Format

Send to

Choose Destination
J Trauma. 2002 Jan;52(1):13-7.

The effects of hemodynamic shock and increased intra-abdominal pressure on bacterial translocation.

Author information

1
Department of Surgery, Medical College of Virginia, Virginia Commonwealth University, Richmond, Virginia, USA.

Abstract

BACKGROUND:

We hypothesized that hemorrhagic shock followed by the abdominal compartment syndrome (ACS) resulted in bacterial translocation (BT) from the gastrointestinal (GI) tract.

METHODS:

Nineteen Yorkshire swine (20-30 kg) were divided into two groups. In the experimental group, group 1 (n = 10), animals were hemorrhaged to a mean arterial pressure (MAP) of 25-30 mm Hg for a period of 30 minutes and resuscitated to baseline MAP. Subsequently, intra-abdominal pressure (IAP) was increased to 30 mm Hg above baseline by instilling sterile normal saline into the peritoneal cavity. The IAP was maintained at this level for 60 minutes. Acid/base status, gastric mucosal ph (pHi), superior mesenteric artery (SMA) blood flow, and hemodynamic parameters were measured and recorded. Blood samples were analyzed by polymerase chain reaction (PCR) for the presence of bacteria. Spleen, lymph node, and portal venous blood cultures were obtained at 24 hours. Results were analyzed by ANOVA and are reported as mean +/- SEM. The second group was the control. These animals did not have the hemorrhage, resuscitation, or intra-abdominal hypertension (IAH) but were otherwise similar to the experimental group in terms of laparotomy and measured parameters.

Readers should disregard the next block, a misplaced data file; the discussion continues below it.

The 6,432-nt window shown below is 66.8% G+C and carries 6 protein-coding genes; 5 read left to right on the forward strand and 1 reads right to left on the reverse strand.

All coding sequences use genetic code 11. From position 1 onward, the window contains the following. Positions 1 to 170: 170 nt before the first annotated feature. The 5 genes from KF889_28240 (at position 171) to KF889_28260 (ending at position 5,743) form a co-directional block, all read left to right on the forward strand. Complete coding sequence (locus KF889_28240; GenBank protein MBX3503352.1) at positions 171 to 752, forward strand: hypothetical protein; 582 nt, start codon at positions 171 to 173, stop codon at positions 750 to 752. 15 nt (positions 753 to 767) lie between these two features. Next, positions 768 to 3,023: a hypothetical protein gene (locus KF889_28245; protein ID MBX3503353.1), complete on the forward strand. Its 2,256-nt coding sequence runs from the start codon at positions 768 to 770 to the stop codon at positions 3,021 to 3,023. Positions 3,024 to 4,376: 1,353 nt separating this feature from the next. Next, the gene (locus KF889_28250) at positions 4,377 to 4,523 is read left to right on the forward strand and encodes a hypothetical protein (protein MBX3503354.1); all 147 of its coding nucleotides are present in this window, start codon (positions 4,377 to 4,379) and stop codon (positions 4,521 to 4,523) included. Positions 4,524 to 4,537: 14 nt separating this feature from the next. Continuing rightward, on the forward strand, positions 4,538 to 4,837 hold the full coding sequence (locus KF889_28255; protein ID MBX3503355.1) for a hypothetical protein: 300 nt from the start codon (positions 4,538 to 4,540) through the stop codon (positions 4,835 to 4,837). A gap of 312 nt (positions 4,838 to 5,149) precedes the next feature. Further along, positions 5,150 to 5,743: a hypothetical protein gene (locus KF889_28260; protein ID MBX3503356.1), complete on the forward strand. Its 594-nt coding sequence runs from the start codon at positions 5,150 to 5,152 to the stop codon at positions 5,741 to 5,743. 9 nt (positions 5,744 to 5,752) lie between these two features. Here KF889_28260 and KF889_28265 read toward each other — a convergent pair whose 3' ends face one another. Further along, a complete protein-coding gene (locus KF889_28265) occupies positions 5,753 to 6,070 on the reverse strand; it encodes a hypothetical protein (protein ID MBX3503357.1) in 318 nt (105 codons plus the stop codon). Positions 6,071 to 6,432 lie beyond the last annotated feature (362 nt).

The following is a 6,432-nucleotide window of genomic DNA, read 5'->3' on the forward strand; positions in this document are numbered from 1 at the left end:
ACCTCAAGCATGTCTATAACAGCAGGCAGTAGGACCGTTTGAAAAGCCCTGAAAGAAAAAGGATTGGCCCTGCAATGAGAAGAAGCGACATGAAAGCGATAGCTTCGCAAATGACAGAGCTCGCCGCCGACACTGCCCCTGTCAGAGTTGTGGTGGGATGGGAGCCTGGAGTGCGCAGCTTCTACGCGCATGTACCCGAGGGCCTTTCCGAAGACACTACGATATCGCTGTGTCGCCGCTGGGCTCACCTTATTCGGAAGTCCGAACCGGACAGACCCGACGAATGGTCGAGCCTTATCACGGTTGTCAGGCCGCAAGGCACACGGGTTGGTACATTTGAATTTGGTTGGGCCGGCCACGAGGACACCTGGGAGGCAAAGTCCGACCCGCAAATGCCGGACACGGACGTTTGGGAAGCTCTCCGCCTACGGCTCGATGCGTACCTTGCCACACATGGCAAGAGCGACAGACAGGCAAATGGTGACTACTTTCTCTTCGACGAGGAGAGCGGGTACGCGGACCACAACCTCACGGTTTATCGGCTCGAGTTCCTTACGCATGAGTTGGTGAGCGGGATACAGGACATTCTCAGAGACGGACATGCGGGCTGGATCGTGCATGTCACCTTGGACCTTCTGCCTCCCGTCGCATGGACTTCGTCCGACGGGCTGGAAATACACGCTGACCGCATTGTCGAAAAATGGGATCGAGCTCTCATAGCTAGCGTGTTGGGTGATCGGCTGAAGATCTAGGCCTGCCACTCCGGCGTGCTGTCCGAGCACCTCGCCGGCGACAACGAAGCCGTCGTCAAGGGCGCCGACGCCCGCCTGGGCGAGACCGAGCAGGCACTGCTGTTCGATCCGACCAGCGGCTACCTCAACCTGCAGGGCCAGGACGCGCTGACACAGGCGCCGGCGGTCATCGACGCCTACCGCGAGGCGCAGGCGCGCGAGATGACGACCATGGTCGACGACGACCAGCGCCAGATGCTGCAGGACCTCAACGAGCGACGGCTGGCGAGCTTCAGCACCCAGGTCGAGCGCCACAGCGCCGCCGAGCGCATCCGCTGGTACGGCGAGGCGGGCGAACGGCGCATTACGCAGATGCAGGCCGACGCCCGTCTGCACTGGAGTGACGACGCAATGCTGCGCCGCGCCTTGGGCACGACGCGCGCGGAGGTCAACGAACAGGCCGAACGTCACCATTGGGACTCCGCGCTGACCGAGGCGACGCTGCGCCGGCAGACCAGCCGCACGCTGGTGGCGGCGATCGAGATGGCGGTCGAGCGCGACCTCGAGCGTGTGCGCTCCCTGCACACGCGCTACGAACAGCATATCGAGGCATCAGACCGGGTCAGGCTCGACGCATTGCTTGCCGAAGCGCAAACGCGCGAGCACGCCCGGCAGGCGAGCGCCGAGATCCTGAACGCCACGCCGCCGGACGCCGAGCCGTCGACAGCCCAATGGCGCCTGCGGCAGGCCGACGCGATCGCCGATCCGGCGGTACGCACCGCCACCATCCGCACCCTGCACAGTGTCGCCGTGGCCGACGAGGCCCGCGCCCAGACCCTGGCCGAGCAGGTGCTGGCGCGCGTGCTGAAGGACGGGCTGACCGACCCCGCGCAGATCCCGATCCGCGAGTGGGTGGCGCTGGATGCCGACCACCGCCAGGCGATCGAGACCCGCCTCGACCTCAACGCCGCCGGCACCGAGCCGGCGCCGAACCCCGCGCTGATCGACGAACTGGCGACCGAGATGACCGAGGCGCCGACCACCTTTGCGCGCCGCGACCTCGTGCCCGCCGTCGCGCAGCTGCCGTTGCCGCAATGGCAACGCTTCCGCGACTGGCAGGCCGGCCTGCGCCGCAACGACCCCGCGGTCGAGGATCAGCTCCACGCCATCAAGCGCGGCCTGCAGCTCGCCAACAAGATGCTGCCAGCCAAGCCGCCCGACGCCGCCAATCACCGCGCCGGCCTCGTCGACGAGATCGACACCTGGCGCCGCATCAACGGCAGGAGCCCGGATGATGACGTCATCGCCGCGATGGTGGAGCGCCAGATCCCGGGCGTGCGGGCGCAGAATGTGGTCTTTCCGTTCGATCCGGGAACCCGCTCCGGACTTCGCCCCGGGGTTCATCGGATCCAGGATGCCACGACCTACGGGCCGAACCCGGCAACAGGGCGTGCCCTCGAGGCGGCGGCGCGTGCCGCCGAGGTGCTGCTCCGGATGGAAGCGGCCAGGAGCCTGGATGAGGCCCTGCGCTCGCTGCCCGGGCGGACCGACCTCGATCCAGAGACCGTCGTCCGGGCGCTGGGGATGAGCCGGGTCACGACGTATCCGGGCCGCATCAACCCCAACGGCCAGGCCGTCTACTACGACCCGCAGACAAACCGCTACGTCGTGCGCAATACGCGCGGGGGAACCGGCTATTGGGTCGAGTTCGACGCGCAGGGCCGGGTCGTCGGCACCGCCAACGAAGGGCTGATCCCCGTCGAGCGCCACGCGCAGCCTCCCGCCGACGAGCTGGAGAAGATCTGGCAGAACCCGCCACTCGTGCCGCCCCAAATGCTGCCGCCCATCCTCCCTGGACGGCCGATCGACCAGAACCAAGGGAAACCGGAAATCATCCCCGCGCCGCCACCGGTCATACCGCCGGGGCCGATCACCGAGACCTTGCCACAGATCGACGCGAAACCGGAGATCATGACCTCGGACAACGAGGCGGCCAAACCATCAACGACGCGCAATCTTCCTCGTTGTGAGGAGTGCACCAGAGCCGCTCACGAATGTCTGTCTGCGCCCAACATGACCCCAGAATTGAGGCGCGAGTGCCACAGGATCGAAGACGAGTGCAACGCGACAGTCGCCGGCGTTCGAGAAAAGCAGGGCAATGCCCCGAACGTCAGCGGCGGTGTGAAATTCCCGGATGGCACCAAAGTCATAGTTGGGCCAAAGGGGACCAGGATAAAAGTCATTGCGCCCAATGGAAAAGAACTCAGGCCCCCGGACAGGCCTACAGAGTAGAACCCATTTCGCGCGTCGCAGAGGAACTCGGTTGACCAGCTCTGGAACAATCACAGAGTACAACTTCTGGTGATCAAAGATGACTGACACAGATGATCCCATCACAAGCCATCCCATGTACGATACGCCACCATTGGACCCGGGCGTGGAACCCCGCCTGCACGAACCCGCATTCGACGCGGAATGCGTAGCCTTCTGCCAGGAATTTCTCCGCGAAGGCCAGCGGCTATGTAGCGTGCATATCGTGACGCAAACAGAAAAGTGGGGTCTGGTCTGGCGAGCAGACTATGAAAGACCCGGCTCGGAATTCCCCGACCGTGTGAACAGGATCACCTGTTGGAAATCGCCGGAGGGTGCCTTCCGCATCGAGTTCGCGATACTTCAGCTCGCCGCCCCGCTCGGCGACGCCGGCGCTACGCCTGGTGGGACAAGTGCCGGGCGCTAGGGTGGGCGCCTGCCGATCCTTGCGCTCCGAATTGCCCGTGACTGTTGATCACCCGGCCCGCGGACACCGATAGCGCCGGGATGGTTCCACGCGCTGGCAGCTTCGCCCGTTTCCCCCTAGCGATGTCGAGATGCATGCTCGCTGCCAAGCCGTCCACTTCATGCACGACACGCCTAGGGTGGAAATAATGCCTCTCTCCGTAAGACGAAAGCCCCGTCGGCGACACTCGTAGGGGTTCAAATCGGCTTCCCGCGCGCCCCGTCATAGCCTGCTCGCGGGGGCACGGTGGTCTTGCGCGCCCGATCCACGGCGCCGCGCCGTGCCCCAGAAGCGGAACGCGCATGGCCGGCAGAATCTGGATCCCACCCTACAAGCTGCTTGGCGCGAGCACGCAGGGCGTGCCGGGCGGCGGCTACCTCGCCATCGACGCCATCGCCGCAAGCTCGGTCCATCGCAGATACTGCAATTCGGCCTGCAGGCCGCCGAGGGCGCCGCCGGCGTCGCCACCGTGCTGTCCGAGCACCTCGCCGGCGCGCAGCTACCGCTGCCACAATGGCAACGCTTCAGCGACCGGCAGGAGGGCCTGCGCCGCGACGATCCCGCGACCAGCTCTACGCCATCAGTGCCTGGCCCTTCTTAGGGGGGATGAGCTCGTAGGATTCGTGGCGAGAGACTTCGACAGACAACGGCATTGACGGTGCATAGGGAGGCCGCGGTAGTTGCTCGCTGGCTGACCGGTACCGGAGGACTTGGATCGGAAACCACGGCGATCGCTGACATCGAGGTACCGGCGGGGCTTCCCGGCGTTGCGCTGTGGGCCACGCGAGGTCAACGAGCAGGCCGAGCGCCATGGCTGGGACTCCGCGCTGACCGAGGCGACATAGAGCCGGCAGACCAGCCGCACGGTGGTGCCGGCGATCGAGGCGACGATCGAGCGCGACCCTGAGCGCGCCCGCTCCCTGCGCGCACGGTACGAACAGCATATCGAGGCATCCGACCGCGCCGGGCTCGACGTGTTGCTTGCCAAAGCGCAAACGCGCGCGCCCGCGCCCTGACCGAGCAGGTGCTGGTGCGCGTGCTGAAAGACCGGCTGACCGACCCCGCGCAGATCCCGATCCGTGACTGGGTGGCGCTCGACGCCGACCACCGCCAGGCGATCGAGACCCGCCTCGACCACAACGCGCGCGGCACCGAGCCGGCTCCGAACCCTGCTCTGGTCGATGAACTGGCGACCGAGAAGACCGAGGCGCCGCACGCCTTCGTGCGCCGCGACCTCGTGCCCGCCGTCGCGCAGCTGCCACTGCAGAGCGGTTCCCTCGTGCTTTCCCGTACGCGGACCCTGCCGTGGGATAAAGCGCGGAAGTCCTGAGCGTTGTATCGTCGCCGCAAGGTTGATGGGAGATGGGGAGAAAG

RESULTS:

SMA blood flow in group 1 (baseline of 0.87 +/- 0.10 l/min) decreased in response to hemorrhage (0.53 +/- 0.10 l/min, p = 0.0001) and remained decreased with IAH (0.63 l/min +/- 0.10, p = 0.0006) as compared to control and returned towards baseline (1.01 +/- 0.5 l/min) on relief of IAH. pHi (baseline of 7.21 +/- 0.03) was significantly decreased with hemorrhage (7.04 +/- 0.03, p = 0.0003) and decreased further after IAH (6.99 +/- 0.03, p = 0.0001) in group 1 compared to control, but returned toward baseline at 24 hours (7.28 +/- 0.04). The mean arterial pH decreased significantly from 7.43 +/- 0.01 at baseline to 7.27 +/- 0.01 at its nadir within group 1 (p = 0.0001) as well as when compared to control (p = 0.0001). Base excess was also significantly decreased between groups 1 and 2 during hemorrhage (3.30 +/- 0.71 vs. 0.06 +/- 0.60, p = 0.001) and IAH (3.08 +/- 0.71 vs. -1.17 +/- 0.60, p = 0.0001). In group 1, 8 of the 10 animals had positive lymph node cultures, 2 of the 10 had positive spleen cultures, and 2 of the 10 had positive portal venous blood cultures for gram-negative enteric bacteria. Only 2 of the 10 animals had a positive PCR. In group 2, five of the nine animals had positive lymph node cultures, zero of the nine had positive spleen cultures, and one of the nine had positive portal venous blood cultures. Two of the nine animals had positive PCRs. There was no significant difference in cultures or PCR results between the two groups (Fisher's exact test, p = 0.3).

CONCLUSION:

In this study, hemorrhage followed by reperfusion and a subsequent insult of IAH caused significant GI mucosal acidosis, hypoperfusion, as well as systemic acidosis. These changes did not appear to be associated with a significant bacterial translocation as judged by PCR measurements, tissue, or blood cultures.

[Indexed for MEDLINE]

Supplemental Content

Full text links

Icon for Wolters Kluwer
Loading ...
Support Center